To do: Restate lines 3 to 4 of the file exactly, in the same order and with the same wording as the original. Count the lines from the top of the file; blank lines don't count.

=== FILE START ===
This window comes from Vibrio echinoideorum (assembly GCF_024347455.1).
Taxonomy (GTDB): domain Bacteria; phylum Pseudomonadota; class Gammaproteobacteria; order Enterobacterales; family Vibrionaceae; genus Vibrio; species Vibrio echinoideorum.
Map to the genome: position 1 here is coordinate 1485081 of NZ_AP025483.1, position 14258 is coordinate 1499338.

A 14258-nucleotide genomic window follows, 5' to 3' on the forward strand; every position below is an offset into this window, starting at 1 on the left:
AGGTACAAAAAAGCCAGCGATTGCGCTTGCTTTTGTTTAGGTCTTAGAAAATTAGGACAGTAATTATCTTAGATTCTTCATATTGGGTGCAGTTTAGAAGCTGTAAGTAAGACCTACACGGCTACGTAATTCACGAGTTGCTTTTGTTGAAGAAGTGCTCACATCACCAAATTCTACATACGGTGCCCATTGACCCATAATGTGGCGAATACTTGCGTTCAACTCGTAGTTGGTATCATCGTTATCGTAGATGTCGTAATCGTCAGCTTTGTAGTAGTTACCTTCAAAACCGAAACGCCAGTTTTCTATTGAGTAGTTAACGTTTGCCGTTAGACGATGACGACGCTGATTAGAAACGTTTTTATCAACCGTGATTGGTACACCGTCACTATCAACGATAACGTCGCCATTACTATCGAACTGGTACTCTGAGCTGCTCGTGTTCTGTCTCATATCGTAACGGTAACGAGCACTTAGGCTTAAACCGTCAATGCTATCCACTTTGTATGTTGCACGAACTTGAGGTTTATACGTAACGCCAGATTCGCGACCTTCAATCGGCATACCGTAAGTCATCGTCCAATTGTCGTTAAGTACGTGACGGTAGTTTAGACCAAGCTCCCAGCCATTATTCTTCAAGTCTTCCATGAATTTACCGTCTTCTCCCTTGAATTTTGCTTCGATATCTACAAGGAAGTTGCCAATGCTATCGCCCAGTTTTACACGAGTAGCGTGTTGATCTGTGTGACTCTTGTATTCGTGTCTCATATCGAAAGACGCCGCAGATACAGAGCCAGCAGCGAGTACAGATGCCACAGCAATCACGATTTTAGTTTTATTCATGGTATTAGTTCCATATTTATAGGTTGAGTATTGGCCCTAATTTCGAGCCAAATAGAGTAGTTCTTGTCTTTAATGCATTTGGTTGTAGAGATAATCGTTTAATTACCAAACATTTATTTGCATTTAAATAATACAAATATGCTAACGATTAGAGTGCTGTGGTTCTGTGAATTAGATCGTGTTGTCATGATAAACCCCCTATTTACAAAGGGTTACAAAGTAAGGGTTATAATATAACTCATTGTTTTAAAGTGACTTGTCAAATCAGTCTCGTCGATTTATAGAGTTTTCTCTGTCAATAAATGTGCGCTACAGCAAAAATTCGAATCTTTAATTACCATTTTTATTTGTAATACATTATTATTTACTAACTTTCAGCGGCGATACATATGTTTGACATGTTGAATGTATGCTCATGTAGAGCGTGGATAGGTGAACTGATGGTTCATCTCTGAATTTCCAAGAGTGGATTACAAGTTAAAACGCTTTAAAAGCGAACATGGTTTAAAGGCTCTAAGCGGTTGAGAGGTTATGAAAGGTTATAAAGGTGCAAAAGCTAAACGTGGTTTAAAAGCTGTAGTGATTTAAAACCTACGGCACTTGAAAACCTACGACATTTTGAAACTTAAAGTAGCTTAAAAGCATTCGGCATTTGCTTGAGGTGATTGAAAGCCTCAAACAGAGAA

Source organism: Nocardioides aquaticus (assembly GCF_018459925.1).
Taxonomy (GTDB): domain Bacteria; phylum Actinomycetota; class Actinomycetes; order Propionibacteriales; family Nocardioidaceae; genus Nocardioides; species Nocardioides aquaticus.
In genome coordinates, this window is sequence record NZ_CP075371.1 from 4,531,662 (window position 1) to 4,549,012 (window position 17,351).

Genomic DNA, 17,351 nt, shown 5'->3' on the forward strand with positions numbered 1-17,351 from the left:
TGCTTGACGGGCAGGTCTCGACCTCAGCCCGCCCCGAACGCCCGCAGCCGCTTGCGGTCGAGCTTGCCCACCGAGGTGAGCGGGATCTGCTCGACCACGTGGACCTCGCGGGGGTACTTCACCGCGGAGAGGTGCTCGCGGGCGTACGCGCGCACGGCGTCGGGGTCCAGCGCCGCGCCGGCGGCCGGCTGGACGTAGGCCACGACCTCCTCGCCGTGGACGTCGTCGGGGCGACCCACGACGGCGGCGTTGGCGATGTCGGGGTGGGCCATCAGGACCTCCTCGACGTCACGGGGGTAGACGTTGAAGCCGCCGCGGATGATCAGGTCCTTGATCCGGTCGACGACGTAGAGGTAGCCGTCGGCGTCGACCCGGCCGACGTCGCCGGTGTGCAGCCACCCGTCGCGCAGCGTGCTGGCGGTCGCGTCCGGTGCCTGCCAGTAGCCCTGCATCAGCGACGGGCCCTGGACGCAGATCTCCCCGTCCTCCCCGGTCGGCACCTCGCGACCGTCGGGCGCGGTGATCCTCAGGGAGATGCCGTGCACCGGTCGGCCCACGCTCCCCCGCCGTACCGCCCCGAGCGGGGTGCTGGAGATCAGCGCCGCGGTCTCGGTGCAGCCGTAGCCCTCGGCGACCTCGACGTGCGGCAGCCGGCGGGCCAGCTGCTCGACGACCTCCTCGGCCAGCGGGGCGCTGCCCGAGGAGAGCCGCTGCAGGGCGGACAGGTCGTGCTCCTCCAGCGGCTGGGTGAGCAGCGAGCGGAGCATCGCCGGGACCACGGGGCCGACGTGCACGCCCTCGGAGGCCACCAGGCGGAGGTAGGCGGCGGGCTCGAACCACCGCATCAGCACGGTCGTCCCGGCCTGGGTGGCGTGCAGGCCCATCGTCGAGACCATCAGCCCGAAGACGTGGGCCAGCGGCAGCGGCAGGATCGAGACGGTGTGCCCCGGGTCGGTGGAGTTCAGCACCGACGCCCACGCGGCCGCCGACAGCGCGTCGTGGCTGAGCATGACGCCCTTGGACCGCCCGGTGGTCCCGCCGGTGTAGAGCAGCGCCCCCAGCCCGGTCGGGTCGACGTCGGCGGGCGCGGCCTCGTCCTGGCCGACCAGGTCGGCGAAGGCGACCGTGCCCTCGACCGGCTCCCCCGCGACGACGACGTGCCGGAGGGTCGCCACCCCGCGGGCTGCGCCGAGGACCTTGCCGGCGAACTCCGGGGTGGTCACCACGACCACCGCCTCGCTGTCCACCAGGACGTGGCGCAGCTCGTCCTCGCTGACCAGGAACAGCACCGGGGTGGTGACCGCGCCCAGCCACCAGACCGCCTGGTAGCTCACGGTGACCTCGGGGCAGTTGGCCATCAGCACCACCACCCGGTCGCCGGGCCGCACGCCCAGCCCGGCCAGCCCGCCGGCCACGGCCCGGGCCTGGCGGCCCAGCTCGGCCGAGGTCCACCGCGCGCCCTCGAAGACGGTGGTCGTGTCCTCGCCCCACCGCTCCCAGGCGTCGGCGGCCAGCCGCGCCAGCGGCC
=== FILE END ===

Map to the genome: position 1 here is coordinate 1485081 of NZ_AP025483.1, position 14258 is coordinate 1499338.

A 14258-nucleotide genomic window follows, 5' to 3' on the forward strand; every position below is an offset into this window, starting at 1 on the left: